Tuesday: Look straight up at midnight. The head of Draco the dragon will be looking straight down on you. The brightest star in the head is called Eltanin. If you wait for a VERY long time, Eltanin will be the brightest star in the entire night sky. Currently 154 light years away, it is moving towards Earth and will be only 28 light years away in about 1.3 million years, claiming the title as the brightest star.

Wednesday: Saturn is one fist above the southeastern horizon and Jupiter is a half a fist above the east-southeastern horizon at midnight.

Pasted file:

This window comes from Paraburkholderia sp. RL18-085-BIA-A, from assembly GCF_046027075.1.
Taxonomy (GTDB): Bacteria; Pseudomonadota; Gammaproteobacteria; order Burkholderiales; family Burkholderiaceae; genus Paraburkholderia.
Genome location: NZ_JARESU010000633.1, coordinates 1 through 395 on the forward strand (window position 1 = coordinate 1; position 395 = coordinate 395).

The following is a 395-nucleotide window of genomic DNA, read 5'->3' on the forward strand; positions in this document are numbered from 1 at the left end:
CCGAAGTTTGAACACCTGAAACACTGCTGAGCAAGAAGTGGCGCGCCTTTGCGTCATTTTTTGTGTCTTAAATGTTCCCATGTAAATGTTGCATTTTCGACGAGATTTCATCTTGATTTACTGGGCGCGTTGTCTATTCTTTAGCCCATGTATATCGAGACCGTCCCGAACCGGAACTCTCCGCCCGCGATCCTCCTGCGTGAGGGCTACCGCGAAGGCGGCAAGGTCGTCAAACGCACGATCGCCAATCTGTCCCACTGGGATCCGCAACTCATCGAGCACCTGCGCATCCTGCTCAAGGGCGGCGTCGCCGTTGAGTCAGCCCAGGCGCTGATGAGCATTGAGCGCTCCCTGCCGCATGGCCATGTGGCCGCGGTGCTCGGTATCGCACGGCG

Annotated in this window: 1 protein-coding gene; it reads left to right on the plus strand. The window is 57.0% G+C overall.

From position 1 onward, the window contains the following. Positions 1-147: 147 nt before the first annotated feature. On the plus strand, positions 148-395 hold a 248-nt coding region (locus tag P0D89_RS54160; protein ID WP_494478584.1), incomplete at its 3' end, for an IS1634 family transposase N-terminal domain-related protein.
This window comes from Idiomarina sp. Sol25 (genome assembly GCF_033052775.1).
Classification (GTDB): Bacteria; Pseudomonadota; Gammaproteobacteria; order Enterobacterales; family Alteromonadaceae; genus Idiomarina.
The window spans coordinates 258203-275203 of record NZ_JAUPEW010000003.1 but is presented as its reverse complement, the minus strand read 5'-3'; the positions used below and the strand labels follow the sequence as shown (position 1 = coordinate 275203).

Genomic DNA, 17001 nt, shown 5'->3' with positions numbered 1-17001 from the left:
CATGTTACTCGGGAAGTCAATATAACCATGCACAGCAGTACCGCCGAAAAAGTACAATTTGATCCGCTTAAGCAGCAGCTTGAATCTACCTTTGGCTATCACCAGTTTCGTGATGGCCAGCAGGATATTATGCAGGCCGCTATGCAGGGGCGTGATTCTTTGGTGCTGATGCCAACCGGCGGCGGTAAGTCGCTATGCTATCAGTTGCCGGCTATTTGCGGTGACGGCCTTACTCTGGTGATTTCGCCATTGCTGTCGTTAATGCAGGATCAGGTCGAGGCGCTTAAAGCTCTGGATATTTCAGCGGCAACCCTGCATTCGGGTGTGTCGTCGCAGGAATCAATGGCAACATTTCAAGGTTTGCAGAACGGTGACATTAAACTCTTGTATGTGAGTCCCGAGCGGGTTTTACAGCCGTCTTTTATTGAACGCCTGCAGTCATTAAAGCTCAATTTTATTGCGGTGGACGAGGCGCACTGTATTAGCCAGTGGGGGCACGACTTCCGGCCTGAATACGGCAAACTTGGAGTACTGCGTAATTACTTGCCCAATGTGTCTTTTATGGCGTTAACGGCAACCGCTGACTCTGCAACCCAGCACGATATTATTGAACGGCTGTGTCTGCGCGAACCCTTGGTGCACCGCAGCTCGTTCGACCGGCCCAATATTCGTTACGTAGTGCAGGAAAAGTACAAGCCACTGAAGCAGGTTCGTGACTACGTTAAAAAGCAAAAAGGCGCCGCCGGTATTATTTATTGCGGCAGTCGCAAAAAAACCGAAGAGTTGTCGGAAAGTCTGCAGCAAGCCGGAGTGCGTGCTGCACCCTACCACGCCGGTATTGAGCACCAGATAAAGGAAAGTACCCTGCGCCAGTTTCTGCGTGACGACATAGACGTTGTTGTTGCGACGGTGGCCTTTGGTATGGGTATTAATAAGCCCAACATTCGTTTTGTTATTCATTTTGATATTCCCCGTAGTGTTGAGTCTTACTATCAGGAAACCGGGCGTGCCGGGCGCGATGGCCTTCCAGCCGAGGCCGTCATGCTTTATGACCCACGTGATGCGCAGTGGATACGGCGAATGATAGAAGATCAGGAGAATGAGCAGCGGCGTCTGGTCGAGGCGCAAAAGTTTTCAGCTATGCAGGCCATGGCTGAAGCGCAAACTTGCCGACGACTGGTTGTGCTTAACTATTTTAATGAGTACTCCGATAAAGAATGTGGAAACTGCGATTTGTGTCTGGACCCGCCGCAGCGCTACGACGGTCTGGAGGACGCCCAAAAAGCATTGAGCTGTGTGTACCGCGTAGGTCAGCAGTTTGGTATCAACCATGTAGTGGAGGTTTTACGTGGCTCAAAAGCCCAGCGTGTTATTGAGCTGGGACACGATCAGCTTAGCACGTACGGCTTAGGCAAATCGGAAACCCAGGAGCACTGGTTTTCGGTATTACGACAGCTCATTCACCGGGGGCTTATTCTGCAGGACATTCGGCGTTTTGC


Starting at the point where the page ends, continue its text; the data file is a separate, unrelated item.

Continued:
Thursday: Being in a coma is a bad thing. Looking at the Coma Star Cluster is a good thing. The Coma Star Cluster is an open cluster of about 50 stars that takes up more space in the sky than 10 full Moons. It looks like a fuzzy patch with the naked eye. Binoculars reveal dozens of sparkling stars. A telescope actually diminishes from the spectacle because the cluster is so big and the telescope’s field of view is so small. The Coma Star Cluster is in the faint constellation Coma Berenices (ba-ron-ice’-ez) or Queen Berenice’s hair. Queen Berenice of Egypt cut off her beautiful hair as a sacrifice to the gods for the safe return of her husband Ptolemy III from battle. The Coma Star Cluster is about three fists above the western horizon at 11:00 p.m.